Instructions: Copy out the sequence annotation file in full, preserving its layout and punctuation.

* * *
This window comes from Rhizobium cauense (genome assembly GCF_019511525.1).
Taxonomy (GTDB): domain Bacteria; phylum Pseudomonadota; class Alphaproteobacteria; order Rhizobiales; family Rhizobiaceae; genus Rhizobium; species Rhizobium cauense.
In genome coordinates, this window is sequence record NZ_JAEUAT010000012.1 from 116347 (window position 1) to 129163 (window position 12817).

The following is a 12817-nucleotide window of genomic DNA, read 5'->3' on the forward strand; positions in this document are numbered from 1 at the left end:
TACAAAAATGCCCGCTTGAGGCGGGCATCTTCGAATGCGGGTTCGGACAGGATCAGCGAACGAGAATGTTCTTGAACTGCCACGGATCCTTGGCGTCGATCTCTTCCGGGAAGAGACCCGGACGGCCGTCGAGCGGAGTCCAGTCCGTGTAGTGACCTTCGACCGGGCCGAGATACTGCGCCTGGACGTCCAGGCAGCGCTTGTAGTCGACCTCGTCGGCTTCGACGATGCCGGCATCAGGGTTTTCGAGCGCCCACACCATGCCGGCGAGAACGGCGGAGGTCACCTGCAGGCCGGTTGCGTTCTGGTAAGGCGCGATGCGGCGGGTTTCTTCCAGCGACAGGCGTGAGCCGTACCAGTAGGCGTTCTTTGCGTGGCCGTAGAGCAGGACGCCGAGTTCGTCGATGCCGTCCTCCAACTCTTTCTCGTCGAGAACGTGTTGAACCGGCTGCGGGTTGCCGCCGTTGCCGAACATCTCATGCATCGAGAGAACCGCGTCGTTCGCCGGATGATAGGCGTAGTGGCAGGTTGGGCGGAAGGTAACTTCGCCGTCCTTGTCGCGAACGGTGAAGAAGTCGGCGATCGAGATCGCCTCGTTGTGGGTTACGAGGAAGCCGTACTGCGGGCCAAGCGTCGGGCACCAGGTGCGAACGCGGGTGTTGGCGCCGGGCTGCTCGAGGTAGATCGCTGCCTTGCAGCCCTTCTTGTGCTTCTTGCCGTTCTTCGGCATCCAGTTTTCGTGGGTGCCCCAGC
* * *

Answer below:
This window comes from Rhizobium cauense (genome assembly GCF_019511525.1).
Taxonomy (GTDB): domain Bacteria; phylum Pseudomonadota; class Alphaproteobacteria; order Rhizobiales; family Rhizobiaceae; genus Rhizobium; species Rhizobium cauense.
In genome coordinates, this window is sequence record NZ_JAEUAT010000012.1 from 116347 (window position 1) to 129163 (window position 12817).

The following is a 12817-nucleotide window of genomic DNA, read 5'->3' on the forward strand; positions in this document are numbered from 1 at the left end:
TACAAAAATGCCCGCTTGAGGCGGGCATCTTCGAATGCGGGTTCGGACAGGATCAGCGAACGAGAATGTTCTTGAACTGCCACGGATCCTTGGCGTCGATCTCTTCCGGGAAGAGACCCGGACGGCCGTCGAGCGGAGTCCAGTCCGTGTAGTGACCTTCGACCGGGCCGAGATACTGCGCCTGGACGTCCAGGCAGCGCTTGTAGTCGACCTCGTCGGCTTCGACGATGCCGGCATCAGGGTTTTCGAGCGCCCACACCATGCCGGCGAGAACGGCGGAGGTCACCTGCAGGCCGGTTGCGTTCTGGTAAGGCGCGATGCGGCGGGTTTCTTCCAGCGACAGGCGTGAGCCGTACCAGTAGGCGTTCTTTGCGTGGCCGTAGAGCAGGACGCCGAGTTCGTCGATGCCGTCCTCCAACTCTTTCTCGTCGAGAACGTGTTGAACCGGCTGCGGGTTGCCGCCGTTGCCGAACATCTCATGCATCGAGAGAACCGCGTCGTTCGCCGGATGATAGGCGTAGTGGCAGGTTGGGCGGAAGGTAACTTCGCCGTCCTTGTCGCGAACGGTGAAGAAGTCGGCGATCGAGATCGCCTCGTTGTGGGTTACGAGGAAGCCGTACTGCGGGCCAAGCGTCGGGCACCAGGTGCGAACGCGGGTGTTGGCGCCGGGCTGCTCGAGGTAGATCGCTGCCTTGCAGCCCTTCTTGTGCTTCTTGCCGTTCTTCGGCATCCAGTTTTCGTGGGTGCCCCAGC